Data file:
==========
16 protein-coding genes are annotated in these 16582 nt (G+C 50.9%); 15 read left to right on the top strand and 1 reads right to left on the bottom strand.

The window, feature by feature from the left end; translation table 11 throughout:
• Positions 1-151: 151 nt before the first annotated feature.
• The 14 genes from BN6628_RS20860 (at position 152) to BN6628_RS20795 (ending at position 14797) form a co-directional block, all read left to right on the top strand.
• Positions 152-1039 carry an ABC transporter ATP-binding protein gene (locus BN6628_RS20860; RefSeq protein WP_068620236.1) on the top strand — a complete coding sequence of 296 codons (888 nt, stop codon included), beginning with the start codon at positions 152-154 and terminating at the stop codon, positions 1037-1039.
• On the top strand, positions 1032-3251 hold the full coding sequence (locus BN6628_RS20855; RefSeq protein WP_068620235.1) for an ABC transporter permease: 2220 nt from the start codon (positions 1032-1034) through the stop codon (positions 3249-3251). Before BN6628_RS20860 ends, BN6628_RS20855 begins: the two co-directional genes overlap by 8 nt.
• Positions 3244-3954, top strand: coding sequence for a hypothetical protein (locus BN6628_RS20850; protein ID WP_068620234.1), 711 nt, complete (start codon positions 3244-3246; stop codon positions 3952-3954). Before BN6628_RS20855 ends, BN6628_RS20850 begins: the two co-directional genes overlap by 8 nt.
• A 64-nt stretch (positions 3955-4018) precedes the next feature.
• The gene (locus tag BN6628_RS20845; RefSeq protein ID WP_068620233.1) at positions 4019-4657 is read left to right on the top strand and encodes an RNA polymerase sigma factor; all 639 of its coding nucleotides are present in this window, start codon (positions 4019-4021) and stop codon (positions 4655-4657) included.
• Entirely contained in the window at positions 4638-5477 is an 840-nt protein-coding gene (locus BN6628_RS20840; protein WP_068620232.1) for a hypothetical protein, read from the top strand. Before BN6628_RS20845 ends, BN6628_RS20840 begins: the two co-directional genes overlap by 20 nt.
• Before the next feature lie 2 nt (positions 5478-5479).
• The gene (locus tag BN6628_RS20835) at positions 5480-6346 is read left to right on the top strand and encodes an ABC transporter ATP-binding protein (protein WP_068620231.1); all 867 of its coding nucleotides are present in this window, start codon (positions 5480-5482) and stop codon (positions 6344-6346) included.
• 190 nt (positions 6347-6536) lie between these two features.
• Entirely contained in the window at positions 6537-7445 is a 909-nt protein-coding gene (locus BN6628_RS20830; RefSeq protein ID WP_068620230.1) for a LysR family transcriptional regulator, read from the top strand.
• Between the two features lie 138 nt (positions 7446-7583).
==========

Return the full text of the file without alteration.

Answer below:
16 protein-coding genes are annotated in these 16582 nt (G+C 50.9%); 15 read left to right on the top strand and 1 reads right to left on the bottom strand.

The window, feature by feature from the left end; translation table 11 throughout:
• Positions 1-151: 151 nt before the first annotated feature.
• The 14 genes from BN6628_RS20860 (at position 152) to BN6628_RS20795 (ending at position 14797) form a co-directional block, all read left to right on the top strand.
• Positions 152-1039 carry an ABC transporter ATP-binding protein gene (locus BN6628_RS20860; RefSeq protein WP_068620236.1) on the top strand — a complete coding sequence of 296 codons (888 nt, stop codon included), beginning with the start codon at positions 152-154 and terminating at the stop codon, positions 1037-1039.
• On the top strand, positions 1032-3251 hold the full coding sequence (locus BN6628_RS20855; RefSeq protein WP_068620235.1) for an ABC transporter permease: 2220 nt from the start codon (positions 1032-1034) through the stop codon (positions 3249-3251). Before BN6628_RS20860 ends, BN6628_RS20855 begins: the two co-directional genes overlap by 8 nt.
• Positions 3244-3954, top strand: coding sequence for a hypothetical protein (locus BN6628_RS20850; protein ID WP_068620234.1), 711 nt, complete (start codon positions 3244-3246; stop codon positions 3952-3954). Before BN6628_RS20855 ends, BN6628_RS20850 begins: the two co-directional genes overlap by 8 nt.
• A 64-nt stretch (positions 3955-4018) precedes the next feature.
• The gene (locus tag BN6628_RS20845; RefSeq protein ID WP_068620233.1) at positions 4019-4657 is read left to right on the top strand and encodes an RNA polymerase sigma factor; all 639 of its coding nucleotides are present in this window, start codon (positions 4019-4021) and stop codon (positions 4655-4657) included.
• Entirely contained in the window at positions 4638-5477 is an 840-nt protein-coding gene (locus BN6628_RS20840; protein WP_068620232.1) for a hypothetical protein, read from the top strand. Before BN6628_RS20845 ends, BN6628_RS20840 begins: the two co-directional genes overlap by 20 nt.
• Before the next feature lie 2 nt (positions 5478-5479).
• The gene (locus tag BN6628_RS20835) at positions 5480-6346 is read left to right on the top strand and encodes an ABC transporter ATP-binding protein (protein WP_068620231.1); all 867 of its coding nucleotides are present in this window, start codon (positions 5480-5482) and stop codon (positions 6344-6346) included.
• 190 nt (positions 6347-6536) lie between these two features.
• Entirely contained in the window at positions 6537-7445 is a 909-nt protein-coding gene (locus BN6628_RS20830; RefSeq protein ID WP_068620230.1) for a LysR family transcriptional regulator, read from the top strand.
• Between the two features lie 138 nt (positions 7446-7583).